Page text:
Like almost everyone else on Planet Earth, this Syracuse NY injury lawyer has been holed up at home, hunkering down against the pandemic. My home is in Geneva, NY, which is a pretty nice place to be locked down. People here are looking out for each other. I’ve joined a group of corona virus fighters at a local church preparing cheap and even free meals for folks on the weekend. Can you guess which one in the above photos is me?
My “real” job, though, is not on standstill. In fact, my laptop keyboard is getting quite a workout: I have been conducting online research, shooting out emails to adjusters and defense lawyers, preparing legal briefs, etc. My cell phone has also been working overtime: Insurance adjusters are still working (from home) so I have been trying to settle cases with them. I have also been catching up with clients on the status of their medical treatment.
The court system, however, is frozen solid, at least in the civil arena. All motions, court filings, trials, etc. are suspended. My calendar is just about empty. And that does give me some extra time for reading and writing.
One thing I have been reading about is a wave of coronavirus related lawsuits. I must say I feel a little embarrassed that my brethren in law have already found ways to sue for coronavirus sickness. Yes, we are a smart and aggressive group. Some would say too aggressive. But on the other hand, some institutions and companies have added fuel to the fire of the outbreak and their victims may deserve compensation.
For example, sick workers and their families are suing contractors or employers for corona virus death and illness. They are claiming more should have been done to prevent the spread of the disease.
Businesses such as restaurants are suing their insurance carriers for business interruption losses. The insurers are relying on “force majeure” clauses to deny coverage for those losses.
Cruise lines are in the frontline of coronavirus lawsuits. It has been known for years that cruise ships are virtual petri dishes of human contagion. One of the questions these lawsuits will pose is, why didn’t they cancel their January and February cruises when the virus was already on a rampage in Asia? (The victims’ lawyers will argue they put their greed for profits over the safety of their customers).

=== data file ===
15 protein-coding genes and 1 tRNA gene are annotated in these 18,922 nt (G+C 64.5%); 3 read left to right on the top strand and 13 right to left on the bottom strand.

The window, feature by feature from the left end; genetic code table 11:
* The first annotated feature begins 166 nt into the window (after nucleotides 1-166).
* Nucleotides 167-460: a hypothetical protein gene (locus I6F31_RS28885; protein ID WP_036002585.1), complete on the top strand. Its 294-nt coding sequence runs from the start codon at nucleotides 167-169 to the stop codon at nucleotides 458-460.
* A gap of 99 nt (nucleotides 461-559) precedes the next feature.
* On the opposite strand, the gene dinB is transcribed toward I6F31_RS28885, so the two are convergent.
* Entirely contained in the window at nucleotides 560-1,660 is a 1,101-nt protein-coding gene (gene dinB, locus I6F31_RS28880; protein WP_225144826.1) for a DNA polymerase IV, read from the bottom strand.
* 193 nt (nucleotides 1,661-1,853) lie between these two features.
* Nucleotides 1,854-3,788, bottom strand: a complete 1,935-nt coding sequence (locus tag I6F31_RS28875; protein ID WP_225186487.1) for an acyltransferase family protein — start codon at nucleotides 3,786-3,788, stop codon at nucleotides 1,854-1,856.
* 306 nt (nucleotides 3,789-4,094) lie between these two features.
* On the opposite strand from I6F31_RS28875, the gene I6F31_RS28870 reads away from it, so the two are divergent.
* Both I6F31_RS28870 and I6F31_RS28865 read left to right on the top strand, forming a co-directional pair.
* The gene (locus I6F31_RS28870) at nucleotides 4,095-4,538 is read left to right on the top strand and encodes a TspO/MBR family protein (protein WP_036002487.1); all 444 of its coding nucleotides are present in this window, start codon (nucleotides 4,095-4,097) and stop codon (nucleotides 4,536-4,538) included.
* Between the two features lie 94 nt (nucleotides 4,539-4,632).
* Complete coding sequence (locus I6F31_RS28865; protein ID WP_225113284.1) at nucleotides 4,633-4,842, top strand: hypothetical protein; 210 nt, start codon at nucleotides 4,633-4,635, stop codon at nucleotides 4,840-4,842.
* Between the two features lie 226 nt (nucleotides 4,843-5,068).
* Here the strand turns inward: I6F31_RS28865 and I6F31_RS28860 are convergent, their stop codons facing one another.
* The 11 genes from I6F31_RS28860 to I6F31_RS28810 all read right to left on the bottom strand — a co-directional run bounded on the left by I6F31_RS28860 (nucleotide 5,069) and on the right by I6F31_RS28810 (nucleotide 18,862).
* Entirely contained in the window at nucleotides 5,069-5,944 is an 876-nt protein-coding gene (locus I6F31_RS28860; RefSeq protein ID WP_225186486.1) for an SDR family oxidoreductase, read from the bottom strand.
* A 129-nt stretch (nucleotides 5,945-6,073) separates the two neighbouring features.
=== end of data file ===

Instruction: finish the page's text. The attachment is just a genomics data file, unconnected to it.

The second in the line of fire will be nursing homes (though I haven’t seen any suits filed yet), which are also petri dishes of coronavirus spread, and where all the inhabitants are especially susceptible victims in their 80’s and 90’s. Some of the questions those lawsuits will pose are: Why did they wait so long to deny access to visitors, require staff to use face masks, and install extra cleaning protocol?
Next in the line of fire? Perhaps universities and colleges that delayed too long in closing or allowed students to stay on campuses where the virus ran rampant. Some colleges have already been sued for refusing to return dorm payments.
And all that is just the tip of the iceberg. Even prisoners and detained migrants are suing their jailers and the government entities who continue to hold them, thus exposing them to the risk of a virus outbreak.
And think about frontline coronavirus fighters such as health care workers and “essential” workers like mechanics and pharmacy, delivery and grocery store workers who may argue that the facilities where they were working did not take adequate precautions to prevent the spread. (Although proving that they would likely not have gotten the virus had safer practices been in place will be challenging),
We are already seeing lawsuits for false advertising against companies that manufacture, market and sell hand sanitizers. Suits alleging price gouging have been filed.
Fox News has been sued for playing down the pandemic, causing its generally elderly audience to let their guard down and get sick. The lawsuit seeks to enjoin Fox from covering the pandemic. (Good luck with that lawsuit. Every heard of the First Amendment folks?).
The American Federation of Government Employees has filed a a class action lawsuit claiming that its union members should have been awarded hazardous duty pay for being exposed to the pandemic risk at prisons.
Top law firms are already gathering top lawyers from across the nation to form specialized “coronavirus” practice groups.
Obviously, many of these lawsuits will be tossed out for lack of merit. But desperate times call for desperate lawsuits. The greater the suffering, the more losses rack up, the more risk lawyers are willing to take.
The most desperate lawsuit I have seen so far is a class action filed against the Chinese government for having hid virus information, even though that case has absolutely zero chance of success (in my humble opinion) because of a legal doctrine called “sovereign immunity“.
Brace yourselves for more coronavirus-related suits. Where there’s smoke there’s fire. And where there is loss, pain and suffering, there are lawsuits. Meanwhile, hunker down and stay safe.
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Syracuse NY Personal Injury Lawyers
Michaels Bersani Kalabanka